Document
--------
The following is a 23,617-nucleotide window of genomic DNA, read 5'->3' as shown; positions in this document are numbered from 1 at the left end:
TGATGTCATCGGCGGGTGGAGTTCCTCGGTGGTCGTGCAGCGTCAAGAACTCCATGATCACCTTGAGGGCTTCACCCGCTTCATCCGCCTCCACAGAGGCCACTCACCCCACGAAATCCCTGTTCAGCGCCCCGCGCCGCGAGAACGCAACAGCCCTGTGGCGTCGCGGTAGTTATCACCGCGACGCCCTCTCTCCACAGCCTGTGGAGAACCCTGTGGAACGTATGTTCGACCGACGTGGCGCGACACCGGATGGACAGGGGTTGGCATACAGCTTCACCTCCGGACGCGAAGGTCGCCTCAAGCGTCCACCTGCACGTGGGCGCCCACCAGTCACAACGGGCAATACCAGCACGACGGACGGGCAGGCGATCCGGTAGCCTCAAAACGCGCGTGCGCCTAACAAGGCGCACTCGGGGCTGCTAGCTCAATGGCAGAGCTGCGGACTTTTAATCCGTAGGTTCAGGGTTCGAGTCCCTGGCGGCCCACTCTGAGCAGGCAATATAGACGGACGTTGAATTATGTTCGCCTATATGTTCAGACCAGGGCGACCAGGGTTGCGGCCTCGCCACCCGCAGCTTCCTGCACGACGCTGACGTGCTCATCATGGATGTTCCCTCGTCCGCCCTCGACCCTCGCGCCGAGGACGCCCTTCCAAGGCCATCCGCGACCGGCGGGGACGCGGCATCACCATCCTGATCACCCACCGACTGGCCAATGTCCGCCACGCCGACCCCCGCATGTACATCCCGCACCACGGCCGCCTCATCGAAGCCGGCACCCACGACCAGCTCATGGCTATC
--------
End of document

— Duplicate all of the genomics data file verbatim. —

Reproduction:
The following is a 23,617-nucleotide window of genomic DNA, read 5'->3' as shown; positions in this document are numbered from 1 at the left end:
TGATGTCATCGGCGGGTGGAGTTCCTCGGTGGTCGTGCAGCGTCAAGAACTCCATGATCACCTTGAGGGCTTCACCCGCTTCATCCGCCTCCACAGAGGCCACTCACCCCACGAAATCCCTGTTCAGCGCCCCGCGCCGCGAGAACGCAACAGCCCTGTGGCGTCGCGGTAGTTATCACCGCGACGCCCTCTCTCCACAGCCTGTGGAGAACCCTGTGGAACGTATGTTCGACCGACGTGGCGCGACACCGGATGGACAGGGGTTGGCATACAGCTTCACCTCCGGACGCGAAGGTCGCCTCAAGCGTCCACCTGCACGTGGGCGCCCACCAGTCACAACGGGCAATACCAGCACGACGGACGGGCAGGCGATCCGGTAGCCTCAAAACGCGCGTGCGCCTAACAAGGCGCACTCGGGGCTGCTAGCTCAATGGCAGAGCTGCGGACTTTTAATCCGTAGGTTCAGGGTTCGAGTCCCTGGCGGCCCACTCTGAGCAGGCAATATAGACGGACGTTGAATTATGTTCGCCTATATGTTCAGACCAGGGCGACCAGGGTTGCGGCCTCGCCACCCGCAGCTTCCTGCACGACGCTGACGTGCTCATCATGGATGTTCCCTCGTCCGCCCTCGACCCTCGCGCCGAGGACGCCCTTCCAAGGCCATCCGCGACCGGCGGGGACGCGGCATCACCATCCTGATCACCCACCGACTGGCCAATGTCCGCCACGCCGACCCCCGCATGTACATCCCGCACCACGGCCGCCTCATCGAAGCCGGCACCCACGACCAGCTCATGGCTATC